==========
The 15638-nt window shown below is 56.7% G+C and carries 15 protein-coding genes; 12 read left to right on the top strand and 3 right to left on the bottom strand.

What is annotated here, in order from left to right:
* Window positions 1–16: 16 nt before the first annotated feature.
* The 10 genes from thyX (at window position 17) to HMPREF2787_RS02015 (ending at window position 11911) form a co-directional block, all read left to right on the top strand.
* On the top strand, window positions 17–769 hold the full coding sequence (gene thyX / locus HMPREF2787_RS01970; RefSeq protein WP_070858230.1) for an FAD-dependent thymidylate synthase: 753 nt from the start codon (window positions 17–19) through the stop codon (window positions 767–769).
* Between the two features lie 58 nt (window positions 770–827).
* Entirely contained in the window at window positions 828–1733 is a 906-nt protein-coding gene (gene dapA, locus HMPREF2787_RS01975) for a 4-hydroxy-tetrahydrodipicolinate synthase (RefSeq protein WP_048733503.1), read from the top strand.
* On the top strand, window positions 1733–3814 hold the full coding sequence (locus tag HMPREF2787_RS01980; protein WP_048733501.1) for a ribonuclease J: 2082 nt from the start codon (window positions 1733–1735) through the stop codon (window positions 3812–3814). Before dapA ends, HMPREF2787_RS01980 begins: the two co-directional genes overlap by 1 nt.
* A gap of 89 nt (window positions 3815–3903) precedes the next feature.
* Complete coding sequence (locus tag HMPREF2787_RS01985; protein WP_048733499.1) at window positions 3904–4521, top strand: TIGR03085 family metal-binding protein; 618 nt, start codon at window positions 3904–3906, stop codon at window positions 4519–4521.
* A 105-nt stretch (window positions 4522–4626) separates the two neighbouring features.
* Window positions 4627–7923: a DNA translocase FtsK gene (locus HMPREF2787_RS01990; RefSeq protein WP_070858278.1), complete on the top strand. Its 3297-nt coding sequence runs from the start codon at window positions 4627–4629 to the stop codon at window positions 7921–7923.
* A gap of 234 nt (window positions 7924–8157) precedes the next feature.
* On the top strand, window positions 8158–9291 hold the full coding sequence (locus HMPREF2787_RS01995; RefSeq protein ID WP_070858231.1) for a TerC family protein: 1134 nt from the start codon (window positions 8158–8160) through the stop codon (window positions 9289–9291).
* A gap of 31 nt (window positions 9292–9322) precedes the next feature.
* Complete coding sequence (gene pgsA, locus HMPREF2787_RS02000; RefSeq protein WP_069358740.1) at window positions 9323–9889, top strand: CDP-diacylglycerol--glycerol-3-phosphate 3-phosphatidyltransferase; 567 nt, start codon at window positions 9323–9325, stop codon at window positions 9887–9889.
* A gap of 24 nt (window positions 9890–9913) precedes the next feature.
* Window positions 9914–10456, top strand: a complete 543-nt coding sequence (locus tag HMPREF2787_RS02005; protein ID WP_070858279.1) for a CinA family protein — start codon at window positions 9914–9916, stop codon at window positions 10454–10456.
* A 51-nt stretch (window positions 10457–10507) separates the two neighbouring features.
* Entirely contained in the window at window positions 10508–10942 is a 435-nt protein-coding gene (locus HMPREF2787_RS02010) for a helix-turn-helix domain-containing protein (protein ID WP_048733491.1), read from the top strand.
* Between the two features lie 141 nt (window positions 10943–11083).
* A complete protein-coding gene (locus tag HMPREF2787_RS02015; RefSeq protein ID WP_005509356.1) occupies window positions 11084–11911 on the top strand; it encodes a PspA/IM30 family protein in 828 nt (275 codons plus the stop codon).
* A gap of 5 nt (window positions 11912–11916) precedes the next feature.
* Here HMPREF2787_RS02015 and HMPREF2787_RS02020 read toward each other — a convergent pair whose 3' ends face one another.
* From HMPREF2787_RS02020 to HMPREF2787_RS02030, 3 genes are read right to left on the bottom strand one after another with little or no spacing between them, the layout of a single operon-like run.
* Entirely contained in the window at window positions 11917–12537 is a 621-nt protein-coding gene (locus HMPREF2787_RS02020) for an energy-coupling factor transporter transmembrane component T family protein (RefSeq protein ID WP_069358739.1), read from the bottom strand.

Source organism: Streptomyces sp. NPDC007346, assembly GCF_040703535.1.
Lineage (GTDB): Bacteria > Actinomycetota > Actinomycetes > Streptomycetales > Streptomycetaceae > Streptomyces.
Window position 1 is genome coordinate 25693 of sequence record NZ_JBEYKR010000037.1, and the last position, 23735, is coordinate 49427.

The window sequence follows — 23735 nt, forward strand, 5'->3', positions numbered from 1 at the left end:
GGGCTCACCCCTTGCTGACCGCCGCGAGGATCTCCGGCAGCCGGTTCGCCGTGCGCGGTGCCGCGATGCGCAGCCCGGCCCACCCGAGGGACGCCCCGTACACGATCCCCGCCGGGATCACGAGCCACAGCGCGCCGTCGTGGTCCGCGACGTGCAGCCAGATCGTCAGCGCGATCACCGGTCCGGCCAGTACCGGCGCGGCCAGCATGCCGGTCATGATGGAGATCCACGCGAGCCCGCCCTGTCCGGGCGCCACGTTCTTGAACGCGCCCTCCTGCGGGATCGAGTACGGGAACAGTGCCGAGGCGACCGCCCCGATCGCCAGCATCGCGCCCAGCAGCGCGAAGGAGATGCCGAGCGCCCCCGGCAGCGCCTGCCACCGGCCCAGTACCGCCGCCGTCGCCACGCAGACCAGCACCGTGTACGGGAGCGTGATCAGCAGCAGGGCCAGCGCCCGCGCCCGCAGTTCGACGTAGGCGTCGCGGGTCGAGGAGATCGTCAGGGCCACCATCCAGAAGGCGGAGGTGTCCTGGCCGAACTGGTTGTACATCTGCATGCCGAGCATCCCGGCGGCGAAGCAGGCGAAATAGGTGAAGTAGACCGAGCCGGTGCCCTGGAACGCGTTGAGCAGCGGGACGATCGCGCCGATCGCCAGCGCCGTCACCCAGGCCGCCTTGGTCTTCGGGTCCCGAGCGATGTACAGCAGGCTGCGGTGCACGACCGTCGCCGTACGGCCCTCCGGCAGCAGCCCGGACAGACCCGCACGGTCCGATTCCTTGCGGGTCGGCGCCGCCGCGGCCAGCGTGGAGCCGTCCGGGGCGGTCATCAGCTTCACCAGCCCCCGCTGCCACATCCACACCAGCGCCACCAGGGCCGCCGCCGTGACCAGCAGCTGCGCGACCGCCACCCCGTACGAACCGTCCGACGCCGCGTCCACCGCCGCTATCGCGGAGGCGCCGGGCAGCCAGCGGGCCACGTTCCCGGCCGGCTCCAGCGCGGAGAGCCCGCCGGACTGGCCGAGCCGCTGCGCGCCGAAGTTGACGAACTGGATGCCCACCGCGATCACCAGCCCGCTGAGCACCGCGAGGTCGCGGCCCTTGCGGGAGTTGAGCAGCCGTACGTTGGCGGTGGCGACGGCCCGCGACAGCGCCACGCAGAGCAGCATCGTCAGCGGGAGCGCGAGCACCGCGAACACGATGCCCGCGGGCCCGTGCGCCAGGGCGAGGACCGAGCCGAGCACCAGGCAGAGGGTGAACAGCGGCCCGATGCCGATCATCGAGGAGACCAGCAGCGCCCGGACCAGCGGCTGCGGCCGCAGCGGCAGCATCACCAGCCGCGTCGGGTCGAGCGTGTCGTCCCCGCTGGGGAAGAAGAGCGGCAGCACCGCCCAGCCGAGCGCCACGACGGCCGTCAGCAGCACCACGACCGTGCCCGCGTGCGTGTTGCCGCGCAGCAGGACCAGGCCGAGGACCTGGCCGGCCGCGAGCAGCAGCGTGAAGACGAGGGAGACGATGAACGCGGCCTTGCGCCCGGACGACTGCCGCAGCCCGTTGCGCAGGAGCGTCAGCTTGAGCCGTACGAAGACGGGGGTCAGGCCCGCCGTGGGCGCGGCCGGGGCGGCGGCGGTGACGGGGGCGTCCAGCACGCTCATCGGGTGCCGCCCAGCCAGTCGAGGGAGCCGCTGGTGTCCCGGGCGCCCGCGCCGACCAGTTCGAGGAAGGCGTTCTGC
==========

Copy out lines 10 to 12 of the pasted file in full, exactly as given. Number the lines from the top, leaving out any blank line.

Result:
* Complete coding sequence (locus tag HMPREF2787_RS01985; protein WP_048733499.1) at window positions 3904–4521, top strand: TIGR03085 family metal-binding protein; 618 nt, start codon at window positions 3904–3906, stop codon at window positions 4519–4521.
* A 105-nt stretch (window positions 4522–4626) separates the two neighbouring features.
* Window positions 4627–7923: a DNA translocase FtsK gene (locus HMPREF2787_RS01990; RefSeq protein WP_070858278.1), complete on the top strand. Its 3297-nt coding sequence runs from the start codon at window positions 4627–4629 to the stop codon at window positions 7921–7923.